It’s inevitable that as we age health issues will arise. A person’s mobility and dexterity will naturally decline as they age, which makes completing everyday tasks more difficult including self-care. This can gradually lead to a decline in socialising, pursuing interests, or taking part in activities they enjoy. More support is needed to enable elderly people not only to live independently through products and programs that focus on safety, balance, fitness, and mobility but also to ensure they can continue to thrive as individuals.

According to WHO, common conditions in older age include hearing loss, cataracts, refractive errors, back and neck pain and osteoarthritis, chronic obstructive pulmonary disease, diabetes, depression, and dementia. As people age, they are more likely to experience several conditions at the same time.

Older age is also characterized by the emergence of several complex health states commonly called geriatric syndromes. They are often the consequence of multiple underlying factors and include frailty, urinary incontinence, falls, delirium and pressure ulcers.

End-of-life preparations:
We all need to prepare for the inevitable, but death is often a difficult topic for people to discuss or make plans for. Elderly individuals and their families need support when considering the end-of-life options available, financial implications, and how to ensure that the individual’s wishes are respected.

Families need help navigating end-of-life options, having difficult conversations, and ensuring that end-of-life wishes are met. Soon I will be sending you some information to encourage you to initiate conversations on what you wish to happen when the day comes.

Ageing Congregation: Challenges Ahead for MUC
Like many congregations within the Uniting Church in Australia, we are ageing and declining. We all know that, but it seems nothing much can be done. Some even think that’s not an important issue to address as a congregation. Let’s face it the decline and ageing membership have immediate and future challenges.
It’s heartening to see a high percentage of our seniors are contributing at MUC. The truth is if all the seniors within MUC stopped contributing now, we would be in trouble. As the congregation continues to age the pool becomes smaller and smaller.

In the next five to ten years, we will have not have enough members to fill the various Committees, Councils, and Portfolios. Large proportions of our senior members are either leaders or members of these groups now. If things remain the same, clearly there aren’t enough ‘younger’ members to replace the seniors in various groups.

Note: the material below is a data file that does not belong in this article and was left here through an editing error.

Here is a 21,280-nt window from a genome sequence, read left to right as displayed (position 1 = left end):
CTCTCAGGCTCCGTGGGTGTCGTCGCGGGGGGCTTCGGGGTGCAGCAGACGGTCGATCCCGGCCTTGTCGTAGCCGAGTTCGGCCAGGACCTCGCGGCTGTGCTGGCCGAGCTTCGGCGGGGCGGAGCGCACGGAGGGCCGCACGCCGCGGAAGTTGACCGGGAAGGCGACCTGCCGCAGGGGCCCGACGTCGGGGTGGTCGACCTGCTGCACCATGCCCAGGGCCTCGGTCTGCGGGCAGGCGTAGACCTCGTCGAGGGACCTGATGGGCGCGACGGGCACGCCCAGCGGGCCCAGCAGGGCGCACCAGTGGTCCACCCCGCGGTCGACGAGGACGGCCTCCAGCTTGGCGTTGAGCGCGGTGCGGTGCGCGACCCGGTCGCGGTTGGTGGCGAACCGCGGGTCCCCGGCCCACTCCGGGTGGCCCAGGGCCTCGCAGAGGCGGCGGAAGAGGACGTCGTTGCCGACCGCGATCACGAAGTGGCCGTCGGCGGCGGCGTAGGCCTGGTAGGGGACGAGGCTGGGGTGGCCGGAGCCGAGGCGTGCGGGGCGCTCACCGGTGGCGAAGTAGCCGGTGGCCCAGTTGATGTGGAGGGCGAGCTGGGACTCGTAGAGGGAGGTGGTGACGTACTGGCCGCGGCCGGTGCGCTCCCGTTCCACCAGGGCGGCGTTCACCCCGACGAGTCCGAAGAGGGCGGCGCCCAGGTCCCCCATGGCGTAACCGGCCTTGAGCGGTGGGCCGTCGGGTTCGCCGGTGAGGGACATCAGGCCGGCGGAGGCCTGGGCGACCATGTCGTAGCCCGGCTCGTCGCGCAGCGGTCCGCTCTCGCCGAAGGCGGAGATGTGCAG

Pastoral Care:
This will become a very important aspect of the life of the congregation as we the congregation continue to age. Pastoral care will be a growing need. With fewer members helping with pastoral care, how can we continue to provide the care needed?

A declining congregation means a decline in giving. We will become more dependent on rental income. This has become obvious with our budget for 2024. We have a deficit partly due to the fact the townhouses in Box Hill have not been completed for rental.

Live streaming (and zooming) will become more and more important for Sunday Worship Services and meetings. It’s inevitable. Mobility will be an issue. That’s why we need to invest in the latest equipment to enable us to provide live streaming and zooming services.

I have raised this issue before, and I know there is no huge support now, but I believe it’s inevitable that there will be one Sunday service as the congregation continues to decline and mobility becomes an acute issue

Another immediate challenge for us on Sundays is the need for members to be transported to and from MUC. Again, the task is undertaken by a few seniors. This will become a growing need and a challenge too.

And finally…
Some of the challenges I have stated are probably obvious. You might feel that I am painting a very negative and bleak future for Manningham Uniting Church. It might look that way, but I am simply stating some of the challenges ahead of us. How we face our challenges will determine the kind of future we have.

What will Manningham Uniting Church’s default future look like in 5 to 10 years if nothing changes? The greying of the church is a demographic challenge, but it is not a fait accompli that a church will decline or die.

I will give the last words to my colleague, Rev Sandy Brodine, “As a result of this narrative around a dying church, we haven’t focused on how we might grow.”
Will we focus on ‘how we might grow’?
Rev Swee Ann Koh